Three provisions in Bhutan’s umbrella Economic Development Policy 2017 (EDP) dealing with electricity trade clash with India’s 5th December 2016 ‘Guidelines on Cross Border Trade of Electricity,’ issued by its Ministry of Power in consultation with the Ministry of External Affairs.
The EDP says that a Bhutan Power System Coordination Committee (BPSCC) shall be established for efficient coordination, operation and supply within the country and trading of electricity in the region.
The DHI had earlier also talked of exploring the setting up of a Bhutanese power trading company that takes power from projects in Bhutan and trades it in India.
However, India’s electricity trade guidelines says that power can be taken only from a power trading company in another country that has more than 51 percent Indian ownership.
The EDP says the development of hydropower shall be accelerated by promoting construction of projects and inter-linking of transmission grids to ensure energy security and reliability and further integrate with regional grids to promote electricity trade.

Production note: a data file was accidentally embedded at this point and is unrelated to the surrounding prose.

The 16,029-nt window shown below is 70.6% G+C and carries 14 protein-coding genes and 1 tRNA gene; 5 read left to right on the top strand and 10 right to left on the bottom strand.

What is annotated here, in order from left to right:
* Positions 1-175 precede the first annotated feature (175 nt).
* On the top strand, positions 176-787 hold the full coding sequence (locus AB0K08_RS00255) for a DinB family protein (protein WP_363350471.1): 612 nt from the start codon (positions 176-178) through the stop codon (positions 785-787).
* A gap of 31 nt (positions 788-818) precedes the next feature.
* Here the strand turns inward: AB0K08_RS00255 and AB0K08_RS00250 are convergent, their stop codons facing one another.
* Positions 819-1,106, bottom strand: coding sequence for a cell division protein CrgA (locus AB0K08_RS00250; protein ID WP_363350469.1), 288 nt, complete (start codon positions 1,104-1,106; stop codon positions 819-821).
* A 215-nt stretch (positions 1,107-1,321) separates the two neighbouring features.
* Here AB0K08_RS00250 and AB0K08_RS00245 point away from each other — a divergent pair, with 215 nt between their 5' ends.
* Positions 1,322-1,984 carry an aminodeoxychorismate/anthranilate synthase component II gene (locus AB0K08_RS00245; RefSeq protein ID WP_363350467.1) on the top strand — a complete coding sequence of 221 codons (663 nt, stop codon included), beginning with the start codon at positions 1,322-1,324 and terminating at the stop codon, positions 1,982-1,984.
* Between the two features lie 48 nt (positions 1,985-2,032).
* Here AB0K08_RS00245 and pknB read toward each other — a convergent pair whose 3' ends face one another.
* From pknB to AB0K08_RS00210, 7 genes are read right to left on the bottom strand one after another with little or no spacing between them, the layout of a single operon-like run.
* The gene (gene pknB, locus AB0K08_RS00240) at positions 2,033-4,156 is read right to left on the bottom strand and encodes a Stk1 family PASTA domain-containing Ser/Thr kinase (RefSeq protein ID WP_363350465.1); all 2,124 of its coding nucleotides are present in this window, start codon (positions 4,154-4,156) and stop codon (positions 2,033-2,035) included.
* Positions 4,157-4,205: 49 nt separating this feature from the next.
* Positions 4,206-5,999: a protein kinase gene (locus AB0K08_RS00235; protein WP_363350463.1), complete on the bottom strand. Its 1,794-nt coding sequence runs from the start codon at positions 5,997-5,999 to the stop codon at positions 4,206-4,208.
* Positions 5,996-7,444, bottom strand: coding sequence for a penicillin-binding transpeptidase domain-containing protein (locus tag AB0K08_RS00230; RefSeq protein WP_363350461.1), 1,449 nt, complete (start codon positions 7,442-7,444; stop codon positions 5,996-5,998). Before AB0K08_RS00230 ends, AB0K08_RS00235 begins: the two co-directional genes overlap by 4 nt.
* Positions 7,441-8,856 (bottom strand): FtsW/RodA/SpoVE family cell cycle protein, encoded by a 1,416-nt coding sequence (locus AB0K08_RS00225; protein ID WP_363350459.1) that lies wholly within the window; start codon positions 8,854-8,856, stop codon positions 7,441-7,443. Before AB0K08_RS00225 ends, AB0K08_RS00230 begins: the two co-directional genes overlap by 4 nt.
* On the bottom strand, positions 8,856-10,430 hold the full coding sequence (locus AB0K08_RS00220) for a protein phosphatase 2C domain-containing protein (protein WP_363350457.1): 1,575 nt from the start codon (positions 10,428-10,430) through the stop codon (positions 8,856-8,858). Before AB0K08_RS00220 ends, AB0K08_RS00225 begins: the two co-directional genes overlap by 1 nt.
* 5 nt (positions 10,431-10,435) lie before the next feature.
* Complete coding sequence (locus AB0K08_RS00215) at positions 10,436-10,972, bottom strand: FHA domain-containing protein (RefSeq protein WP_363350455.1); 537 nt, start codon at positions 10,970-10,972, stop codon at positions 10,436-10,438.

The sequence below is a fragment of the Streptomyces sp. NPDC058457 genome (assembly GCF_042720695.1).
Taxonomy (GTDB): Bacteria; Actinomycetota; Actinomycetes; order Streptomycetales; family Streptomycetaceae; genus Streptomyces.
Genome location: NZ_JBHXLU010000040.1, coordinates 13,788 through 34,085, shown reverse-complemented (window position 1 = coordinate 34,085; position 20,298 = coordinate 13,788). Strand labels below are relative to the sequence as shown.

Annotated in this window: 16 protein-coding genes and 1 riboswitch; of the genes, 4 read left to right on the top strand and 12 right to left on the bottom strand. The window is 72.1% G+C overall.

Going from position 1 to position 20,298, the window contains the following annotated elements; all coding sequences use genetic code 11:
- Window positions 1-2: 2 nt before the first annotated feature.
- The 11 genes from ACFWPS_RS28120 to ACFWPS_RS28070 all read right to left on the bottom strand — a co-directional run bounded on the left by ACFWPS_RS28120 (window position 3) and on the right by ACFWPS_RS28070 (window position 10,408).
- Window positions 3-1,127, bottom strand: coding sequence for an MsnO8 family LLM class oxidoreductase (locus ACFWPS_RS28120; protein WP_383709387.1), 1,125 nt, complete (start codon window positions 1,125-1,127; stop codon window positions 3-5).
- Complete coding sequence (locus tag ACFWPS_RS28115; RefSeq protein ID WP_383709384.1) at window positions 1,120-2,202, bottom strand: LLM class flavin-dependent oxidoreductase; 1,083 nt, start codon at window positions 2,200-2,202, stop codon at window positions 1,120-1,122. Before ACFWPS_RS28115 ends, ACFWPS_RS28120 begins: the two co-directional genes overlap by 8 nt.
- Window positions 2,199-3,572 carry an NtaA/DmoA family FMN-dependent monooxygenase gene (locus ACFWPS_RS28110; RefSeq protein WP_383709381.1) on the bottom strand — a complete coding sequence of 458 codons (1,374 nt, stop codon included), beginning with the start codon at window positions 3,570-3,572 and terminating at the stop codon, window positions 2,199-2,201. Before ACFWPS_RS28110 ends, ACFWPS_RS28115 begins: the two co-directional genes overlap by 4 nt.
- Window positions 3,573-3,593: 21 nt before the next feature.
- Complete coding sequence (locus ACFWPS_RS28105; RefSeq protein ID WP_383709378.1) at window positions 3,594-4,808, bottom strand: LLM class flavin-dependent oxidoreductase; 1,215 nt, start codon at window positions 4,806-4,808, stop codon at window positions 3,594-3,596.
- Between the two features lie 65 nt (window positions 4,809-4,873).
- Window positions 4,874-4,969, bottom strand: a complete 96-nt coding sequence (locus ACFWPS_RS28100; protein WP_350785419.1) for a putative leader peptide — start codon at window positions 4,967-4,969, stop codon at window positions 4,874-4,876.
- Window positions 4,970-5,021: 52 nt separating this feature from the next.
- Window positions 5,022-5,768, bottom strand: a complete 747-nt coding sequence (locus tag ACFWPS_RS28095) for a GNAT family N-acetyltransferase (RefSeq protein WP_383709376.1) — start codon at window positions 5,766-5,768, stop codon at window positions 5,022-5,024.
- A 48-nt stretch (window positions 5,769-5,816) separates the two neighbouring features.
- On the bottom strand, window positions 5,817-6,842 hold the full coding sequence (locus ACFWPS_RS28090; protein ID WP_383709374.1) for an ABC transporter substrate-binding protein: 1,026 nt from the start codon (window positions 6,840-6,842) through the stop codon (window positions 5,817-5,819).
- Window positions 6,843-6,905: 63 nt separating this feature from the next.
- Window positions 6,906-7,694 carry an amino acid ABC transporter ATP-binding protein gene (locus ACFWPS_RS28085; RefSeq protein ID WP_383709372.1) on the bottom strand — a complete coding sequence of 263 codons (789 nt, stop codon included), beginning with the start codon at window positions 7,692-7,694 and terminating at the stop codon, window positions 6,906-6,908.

The EDP also says the government will continue to review and reform the sector to enhance efficient delivery of electricity services and develop institutional capacity to take advantage of emerging electricity markets in the region.
However, Bhutan’s plans to conduct electricity trade to by exploring the regional market is again stymied by India’s electricity trade guidelines.
Even if the power projects are Bhutan government owned they still do not have access to India’s Primary power exchange market, according to the guidelines.
The primary power market is where the best power tariff rates are available as power buyers come and buy what power is available from the power market. Once the primary market purchase is done then only the secondary market is left where good rates are not available.
Currently Bhutan’s majority owned Dagachu has not been allowed to trade on India’s power market at all affecting Tata Power that is buying the power from Bhutan.
India’s guidelines have also made no mention of trilateral cooperation meaning it does not provide market options in the region apart from India since any power lines or electricity will have to go through India.
As per India’s guidelines instead of Bhutan calling for the highest bids for power from India, for non bilateral power projects, Bhutan will instead have to go for bids announced from India to give its lowest bid. This would mean low power rates for such projects.
The government is currently studying India’s guidelines and will be seeking clarification and explanation on the key points affecting Bhutan from their counterparts in New Delhi.
The Prime Minister earlier indicated that there is nothing that cannot be negotiated with India on this issue.